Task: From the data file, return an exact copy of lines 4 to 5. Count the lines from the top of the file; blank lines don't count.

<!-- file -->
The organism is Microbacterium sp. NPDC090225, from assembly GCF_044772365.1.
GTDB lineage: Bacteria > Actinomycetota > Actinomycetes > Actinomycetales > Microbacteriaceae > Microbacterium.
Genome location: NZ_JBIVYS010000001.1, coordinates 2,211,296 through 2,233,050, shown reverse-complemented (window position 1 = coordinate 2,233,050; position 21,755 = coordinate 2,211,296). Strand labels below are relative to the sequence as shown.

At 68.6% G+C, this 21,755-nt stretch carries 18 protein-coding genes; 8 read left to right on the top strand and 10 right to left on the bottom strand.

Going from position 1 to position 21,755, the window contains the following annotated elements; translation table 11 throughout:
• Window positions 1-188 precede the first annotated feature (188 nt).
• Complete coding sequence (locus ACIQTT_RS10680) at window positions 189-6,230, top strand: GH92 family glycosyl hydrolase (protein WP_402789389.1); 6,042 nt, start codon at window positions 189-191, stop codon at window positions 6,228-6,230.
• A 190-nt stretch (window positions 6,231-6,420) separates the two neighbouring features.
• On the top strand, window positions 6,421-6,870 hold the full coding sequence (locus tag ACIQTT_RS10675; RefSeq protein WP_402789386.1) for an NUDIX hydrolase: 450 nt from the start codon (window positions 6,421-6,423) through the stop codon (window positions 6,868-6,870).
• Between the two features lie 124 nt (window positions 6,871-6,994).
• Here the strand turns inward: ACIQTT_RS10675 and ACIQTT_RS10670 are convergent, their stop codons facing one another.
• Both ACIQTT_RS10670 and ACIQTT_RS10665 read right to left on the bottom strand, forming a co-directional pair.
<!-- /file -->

At 68.6% G+C, this 21,755-nt stretch carries 18 protein-coding genes; 8 read left to right on the top strand and 10 right to left on the bottom strand.

Going from position 1 to position 21,755, the window contains the following annotated elements; translation table 11 throughout: